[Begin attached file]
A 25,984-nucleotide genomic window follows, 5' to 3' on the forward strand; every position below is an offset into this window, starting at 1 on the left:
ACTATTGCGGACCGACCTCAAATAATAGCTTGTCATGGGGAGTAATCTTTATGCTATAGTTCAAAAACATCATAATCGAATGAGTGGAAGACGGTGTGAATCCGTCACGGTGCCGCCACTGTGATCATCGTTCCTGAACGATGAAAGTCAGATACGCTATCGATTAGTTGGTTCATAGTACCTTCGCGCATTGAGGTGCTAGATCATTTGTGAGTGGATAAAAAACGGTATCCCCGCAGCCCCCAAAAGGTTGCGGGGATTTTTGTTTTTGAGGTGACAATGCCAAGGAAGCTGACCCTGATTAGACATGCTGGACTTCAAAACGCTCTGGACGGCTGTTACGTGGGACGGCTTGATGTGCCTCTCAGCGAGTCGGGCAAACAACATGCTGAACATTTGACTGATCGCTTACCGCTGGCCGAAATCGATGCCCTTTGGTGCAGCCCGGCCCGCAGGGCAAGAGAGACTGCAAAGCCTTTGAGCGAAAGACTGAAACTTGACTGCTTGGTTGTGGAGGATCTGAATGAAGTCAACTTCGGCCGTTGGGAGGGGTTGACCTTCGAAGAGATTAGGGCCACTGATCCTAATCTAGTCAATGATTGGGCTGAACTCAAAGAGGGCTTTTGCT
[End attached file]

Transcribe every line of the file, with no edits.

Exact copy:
A 25,984-nucleotide genomic window follows, 5' to 3' on the forward strand; every position below is an offset into this window, starting at 1 on the left:
ACTATTGCGGACCGACCTCAAATAATAGCTTGTCATGGGGAGTAATCTTTATGCTATAGTTCAAAAACATCATAATCGAATGAGTGGAAGACGGTGTGAATCCGTCACGGTGCCGCCACTGTGATCATCGTTCCTGAACGATGAAAGTCAGATACGCTATCGATTAGTTGGTTCATAGTACCTTCGCGCATTGAGGTGCTAGATCATTTGTGAGTGGATAAAAAACGGTATCCCCGCAGCCCCCAAAAGGTTGCGGGGATTTTTGTTTTTGAGGTGACAATGCCAAGGAAGCTGACCCTGATTAGACATGCTGGACTTCAAAACGCTCTGGACGGCTGTTACGTGGGACGGCTTGATGTGCCTCTCAGCGAGTCGGGCAAACAACATGCTGAACATTTGACTGATCGCTTACCGCTGGCCGAAATCGATGCCCTTTGGTGCAGCCCGGCCCGCAGGGCAAGAGAGACTGCAAAGCCTTTGAGCGAAAGACTGAAACTTGACTGCTTGGTTGTGGAGGATCTGAATGAAGTCAACTTCGGCCGTTGGGAGGGGTTGACCTTCGAAGAGATTAGGGCCACTGATCCTAATCTAGTCAATGATTGGGCTGAACTCAAAGAGGGCTTTTGCT